Internal linking will rarely bring you to the top of search results for a competitive keyword on its own, but it’s an important aspect of on-page SEO that shouldn’t be ignored. Good linking habits help strengthen your inner pages and are an important part of technical on-page SEO.
See what we did there? That’s a simple example of relevant internal linking. If your website has a page that covers a specific topic and linking to it from a post helps the user, don’t be afraid to add a link. As long as the link serves a purpose other than just SEO, it’s worth adding.
Structure your URLs properly for SEO
The structure of your website’s URLs can have a big effect on its visibility in organic search. As a general rule, the shorter your URLs are, the better. Google likes short, simple URLS, as they signal that a page is highly relevant to a specific search term.
For example, let’s go back to our London coffee shop example. Which of the following two URLs do you think is better for our page about fair trade coffee in London:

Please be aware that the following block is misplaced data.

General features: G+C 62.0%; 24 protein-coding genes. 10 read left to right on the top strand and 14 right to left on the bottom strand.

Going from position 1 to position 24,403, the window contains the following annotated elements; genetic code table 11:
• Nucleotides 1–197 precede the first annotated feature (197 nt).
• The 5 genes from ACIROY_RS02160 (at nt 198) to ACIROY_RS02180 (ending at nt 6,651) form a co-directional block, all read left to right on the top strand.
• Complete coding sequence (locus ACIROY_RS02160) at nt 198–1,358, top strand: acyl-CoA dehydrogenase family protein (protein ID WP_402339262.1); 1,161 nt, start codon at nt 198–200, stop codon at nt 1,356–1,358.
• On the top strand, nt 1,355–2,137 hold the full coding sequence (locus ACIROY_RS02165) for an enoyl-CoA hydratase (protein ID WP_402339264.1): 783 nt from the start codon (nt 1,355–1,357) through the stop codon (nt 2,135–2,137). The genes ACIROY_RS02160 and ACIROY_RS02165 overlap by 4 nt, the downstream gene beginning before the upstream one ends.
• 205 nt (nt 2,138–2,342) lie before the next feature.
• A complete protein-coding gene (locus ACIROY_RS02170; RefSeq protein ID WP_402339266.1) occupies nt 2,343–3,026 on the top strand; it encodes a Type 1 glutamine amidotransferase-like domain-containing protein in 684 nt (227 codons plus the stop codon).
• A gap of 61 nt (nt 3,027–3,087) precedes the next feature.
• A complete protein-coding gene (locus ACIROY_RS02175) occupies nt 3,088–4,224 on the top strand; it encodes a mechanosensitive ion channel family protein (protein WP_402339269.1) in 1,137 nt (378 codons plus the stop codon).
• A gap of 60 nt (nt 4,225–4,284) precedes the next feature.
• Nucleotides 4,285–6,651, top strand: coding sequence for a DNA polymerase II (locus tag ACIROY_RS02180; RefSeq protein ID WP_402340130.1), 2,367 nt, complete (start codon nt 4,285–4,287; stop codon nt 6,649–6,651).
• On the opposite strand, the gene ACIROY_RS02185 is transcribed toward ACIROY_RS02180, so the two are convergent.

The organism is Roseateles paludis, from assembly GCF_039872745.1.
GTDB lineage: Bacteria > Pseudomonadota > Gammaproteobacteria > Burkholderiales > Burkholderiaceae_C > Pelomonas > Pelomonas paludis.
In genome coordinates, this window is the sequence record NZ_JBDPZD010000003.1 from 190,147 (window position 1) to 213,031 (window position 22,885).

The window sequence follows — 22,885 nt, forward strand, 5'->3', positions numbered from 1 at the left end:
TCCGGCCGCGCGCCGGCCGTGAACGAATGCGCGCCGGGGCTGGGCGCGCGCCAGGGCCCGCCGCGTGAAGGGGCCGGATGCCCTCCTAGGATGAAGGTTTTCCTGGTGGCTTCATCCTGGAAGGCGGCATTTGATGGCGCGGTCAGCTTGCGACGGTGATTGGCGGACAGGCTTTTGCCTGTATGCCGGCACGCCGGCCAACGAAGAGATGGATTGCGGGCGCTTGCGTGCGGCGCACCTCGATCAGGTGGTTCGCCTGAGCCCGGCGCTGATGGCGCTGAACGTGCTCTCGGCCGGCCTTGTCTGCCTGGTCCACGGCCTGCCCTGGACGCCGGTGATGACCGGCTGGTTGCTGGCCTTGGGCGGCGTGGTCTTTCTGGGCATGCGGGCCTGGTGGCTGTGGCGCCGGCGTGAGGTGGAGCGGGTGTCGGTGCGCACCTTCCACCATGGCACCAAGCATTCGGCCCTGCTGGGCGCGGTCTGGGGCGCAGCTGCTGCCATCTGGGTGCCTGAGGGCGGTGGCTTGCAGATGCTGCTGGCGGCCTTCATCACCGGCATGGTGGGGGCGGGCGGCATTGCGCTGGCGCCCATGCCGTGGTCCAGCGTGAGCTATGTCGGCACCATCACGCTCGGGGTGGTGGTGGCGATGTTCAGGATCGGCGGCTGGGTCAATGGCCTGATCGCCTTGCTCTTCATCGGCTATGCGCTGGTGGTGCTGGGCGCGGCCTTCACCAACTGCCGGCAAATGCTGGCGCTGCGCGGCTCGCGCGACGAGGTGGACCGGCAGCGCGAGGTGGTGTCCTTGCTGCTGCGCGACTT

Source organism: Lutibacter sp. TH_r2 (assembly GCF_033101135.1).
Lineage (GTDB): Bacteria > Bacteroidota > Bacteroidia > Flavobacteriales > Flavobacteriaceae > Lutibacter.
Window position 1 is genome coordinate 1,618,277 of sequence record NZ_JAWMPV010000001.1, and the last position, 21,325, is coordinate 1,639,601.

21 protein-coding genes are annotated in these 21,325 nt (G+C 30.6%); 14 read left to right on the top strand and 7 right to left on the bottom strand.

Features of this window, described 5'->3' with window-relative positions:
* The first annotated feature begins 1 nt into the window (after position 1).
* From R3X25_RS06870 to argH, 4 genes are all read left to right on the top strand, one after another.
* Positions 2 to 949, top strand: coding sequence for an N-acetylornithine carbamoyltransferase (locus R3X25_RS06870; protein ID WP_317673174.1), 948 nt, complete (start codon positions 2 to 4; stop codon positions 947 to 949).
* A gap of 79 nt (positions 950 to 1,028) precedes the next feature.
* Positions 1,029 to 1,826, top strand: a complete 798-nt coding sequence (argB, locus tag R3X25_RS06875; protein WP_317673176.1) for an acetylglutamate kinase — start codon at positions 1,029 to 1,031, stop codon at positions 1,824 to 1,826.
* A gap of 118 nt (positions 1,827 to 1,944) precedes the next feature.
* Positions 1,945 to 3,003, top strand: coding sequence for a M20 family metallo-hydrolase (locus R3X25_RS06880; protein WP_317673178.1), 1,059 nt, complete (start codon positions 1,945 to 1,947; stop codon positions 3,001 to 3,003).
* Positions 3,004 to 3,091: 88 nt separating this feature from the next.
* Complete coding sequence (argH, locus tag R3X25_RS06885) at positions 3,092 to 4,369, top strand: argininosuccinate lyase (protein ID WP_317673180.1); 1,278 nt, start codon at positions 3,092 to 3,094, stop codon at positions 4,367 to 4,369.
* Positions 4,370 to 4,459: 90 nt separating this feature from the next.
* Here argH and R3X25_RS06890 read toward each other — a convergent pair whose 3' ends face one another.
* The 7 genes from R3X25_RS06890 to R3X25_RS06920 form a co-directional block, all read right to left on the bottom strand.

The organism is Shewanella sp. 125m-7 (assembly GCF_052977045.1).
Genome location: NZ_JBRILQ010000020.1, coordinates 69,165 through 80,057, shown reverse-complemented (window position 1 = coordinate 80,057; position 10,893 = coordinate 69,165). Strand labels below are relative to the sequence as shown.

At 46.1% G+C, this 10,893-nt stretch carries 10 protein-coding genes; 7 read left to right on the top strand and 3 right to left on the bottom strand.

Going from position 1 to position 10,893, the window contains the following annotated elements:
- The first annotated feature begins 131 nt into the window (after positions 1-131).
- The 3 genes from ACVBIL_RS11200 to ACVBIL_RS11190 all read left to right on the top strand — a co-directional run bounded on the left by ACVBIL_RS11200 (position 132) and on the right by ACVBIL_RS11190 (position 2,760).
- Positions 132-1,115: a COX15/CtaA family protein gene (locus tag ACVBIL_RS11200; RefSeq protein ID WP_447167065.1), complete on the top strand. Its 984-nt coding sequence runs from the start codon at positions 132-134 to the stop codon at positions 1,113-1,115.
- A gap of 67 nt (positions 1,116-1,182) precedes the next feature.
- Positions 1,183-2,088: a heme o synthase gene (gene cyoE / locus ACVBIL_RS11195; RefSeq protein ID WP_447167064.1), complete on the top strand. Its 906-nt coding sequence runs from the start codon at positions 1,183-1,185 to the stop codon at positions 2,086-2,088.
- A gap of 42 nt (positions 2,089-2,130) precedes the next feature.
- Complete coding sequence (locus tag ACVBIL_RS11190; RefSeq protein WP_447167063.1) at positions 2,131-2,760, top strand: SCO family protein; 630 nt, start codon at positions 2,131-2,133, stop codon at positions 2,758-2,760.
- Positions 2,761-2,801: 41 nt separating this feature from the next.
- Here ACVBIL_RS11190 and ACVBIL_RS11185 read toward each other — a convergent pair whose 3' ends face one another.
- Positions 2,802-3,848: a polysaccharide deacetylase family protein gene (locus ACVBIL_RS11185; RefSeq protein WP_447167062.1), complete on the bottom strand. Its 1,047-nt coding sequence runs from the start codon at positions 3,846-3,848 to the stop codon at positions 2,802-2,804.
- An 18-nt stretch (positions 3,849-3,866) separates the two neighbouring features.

In this case, the second URL is not the one to choose, even though it might initially look like it’s more detailed and descriptive than the first. The first, shorter URL is more likely to be rewarded by Google with a good ranking than the second, and for several reasons:
- It makes it clear that the page is about fair trade coffee in London, specifically
- It includes the exact match keyword, further increasing its relevance
- It’s easy for users to read and identify, likely improving its CTR from organic search
Finally, there’s an off-page benefit to structuring your URLs like the first example. Since the first URL contains the target keyword, it contains an exact match anchor text even when it’s copied and pasted onto a site as a naked URL.
In short, keep your page URLs as short as possible, all while making sure you include your main SEO keyword in each page’s filename.